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1.3: Drafting

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  • Writing the Paper

    Once you’ve gotten into the habit of planning, you may well find that the actual writing of the essay is relatively easy. If you have the basic plan laid out, you can follow it as you explain your thoughts. You don’t have to follow it in exact order, though. If you find it easier to start with one of the body paragraphs even though the introduction will ultimately be the first thing a reader sees, feel free. You can put everything in order later.

    Drafting Guidelines

    1. Overview of Drafting
    2. Drafting: The Process
    3. During the Drafting Process
      1. Let It Flow
      2. Dealing with Writer's Block
      3. Experiment
      4. Meeting the Minimum Word Count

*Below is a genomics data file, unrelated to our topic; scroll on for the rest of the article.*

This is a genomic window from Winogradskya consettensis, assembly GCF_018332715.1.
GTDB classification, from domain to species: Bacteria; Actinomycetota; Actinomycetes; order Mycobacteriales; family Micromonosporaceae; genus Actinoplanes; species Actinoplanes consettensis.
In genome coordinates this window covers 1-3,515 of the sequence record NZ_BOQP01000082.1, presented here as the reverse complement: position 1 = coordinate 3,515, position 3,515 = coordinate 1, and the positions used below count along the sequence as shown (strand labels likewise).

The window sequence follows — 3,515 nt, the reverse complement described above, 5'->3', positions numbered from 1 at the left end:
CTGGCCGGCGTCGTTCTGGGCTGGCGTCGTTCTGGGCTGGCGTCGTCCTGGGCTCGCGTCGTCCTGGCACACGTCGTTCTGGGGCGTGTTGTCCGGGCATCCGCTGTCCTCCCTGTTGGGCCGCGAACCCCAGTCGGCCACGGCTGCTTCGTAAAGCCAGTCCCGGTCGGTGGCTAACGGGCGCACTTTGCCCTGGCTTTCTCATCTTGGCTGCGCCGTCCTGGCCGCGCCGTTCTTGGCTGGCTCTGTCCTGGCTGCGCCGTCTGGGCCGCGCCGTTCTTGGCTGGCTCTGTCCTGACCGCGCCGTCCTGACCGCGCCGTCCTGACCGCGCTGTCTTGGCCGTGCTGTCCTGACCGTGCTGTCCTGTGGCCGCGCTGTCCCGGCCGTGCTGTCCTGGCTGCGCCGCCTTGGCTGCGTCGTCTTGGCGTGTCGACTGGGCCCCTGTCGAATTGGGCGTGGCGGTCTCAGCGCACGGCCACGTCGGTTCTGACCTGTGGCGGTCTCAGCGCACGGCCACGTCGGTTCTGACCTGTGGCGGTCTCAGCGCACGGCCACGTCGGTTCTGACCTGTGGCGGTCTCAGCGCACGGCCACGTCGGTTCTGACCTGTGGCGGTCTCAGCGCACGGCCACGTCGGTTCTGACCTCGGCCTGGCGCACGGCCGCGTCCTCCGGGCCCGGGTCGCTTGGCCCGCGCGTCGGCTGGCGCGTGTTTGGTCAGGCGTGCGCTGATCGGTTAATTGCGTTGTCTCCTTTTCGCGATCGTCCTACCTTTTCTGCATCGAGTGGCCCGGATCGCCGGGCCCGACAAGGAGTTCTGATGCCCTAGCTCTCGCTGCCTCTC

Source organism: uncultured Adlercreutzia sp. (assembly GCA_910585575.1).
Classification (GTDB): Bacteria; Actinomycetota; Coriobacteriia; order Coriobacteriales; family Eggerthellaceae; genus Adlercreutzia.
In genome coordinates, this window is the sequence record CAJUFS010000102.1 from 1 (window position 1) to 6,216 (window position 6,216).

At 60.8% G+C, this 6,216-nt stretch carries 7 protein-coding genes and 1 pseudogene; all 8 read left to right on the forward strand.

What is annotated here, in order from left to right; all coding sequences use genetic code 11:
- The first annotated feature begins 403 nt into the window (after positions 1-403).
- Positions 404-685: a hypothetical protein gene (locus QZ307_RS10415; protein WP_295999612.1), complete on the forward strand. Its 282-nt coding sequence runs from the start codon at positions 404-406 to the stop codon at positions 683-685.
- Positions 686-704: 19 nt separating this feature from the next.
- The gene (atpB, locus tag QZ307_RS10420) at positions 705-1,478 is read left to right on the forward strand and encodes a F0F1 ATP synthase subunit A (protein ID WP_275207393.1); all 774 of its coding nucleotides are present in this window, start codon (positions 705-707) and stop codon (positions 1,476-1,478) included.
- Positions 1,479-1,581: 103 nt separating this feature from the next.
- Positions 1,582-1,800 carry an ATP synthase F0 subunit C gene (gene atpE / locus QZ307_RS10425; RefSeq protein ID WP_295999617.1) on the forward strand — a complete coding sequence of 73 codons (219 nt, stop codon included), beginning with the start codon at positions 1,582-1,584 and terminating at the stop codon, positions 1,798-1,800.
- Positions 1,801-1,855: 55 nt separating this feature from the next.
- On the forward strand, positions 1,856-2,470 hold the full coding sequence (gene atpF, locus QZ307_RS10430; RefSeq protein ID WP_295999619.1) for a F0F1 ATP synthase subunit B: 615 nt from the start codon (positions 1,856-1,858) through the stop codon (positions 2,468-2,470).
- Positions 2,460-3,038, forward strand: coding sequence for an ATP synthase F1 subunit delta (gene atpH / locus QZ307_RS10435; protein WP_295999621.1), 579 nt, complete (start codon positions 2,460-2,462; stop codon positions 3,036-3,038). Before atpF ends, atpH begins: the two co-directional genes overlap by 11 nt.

5. Title of Your Essay
    4. Final Thoughts on Drafting

    Writing Outside of Class

    Writing on a time limit while you're in class is a special situation, and it's discussed at length in the chapter on writing in class. If your essay is one that you write as homework, though, your job as a writer is easier. As long as you manage your time well, you don’t have to worry about time limits. You may also be able to write on a computer, which of course makes rearranging and editing much easier.

    You should follow the same steps in the writing process: planning, composing, revising, editing, and proofreading. One tip that will help you is to plan your steps to take place at different times. If you take a break between planning and composing, new and useful ideas may occur to you. If you set your essay aside once you’ve composed it and come back to revising in a day or two, you will do a much better job because you’ll be able to see the essay more as a reader does. Finally, if you can, set it aside for another day before proofreading and editing. You’ll find you catch many more mistakes than you would if you tried to proofread right after finishing it.

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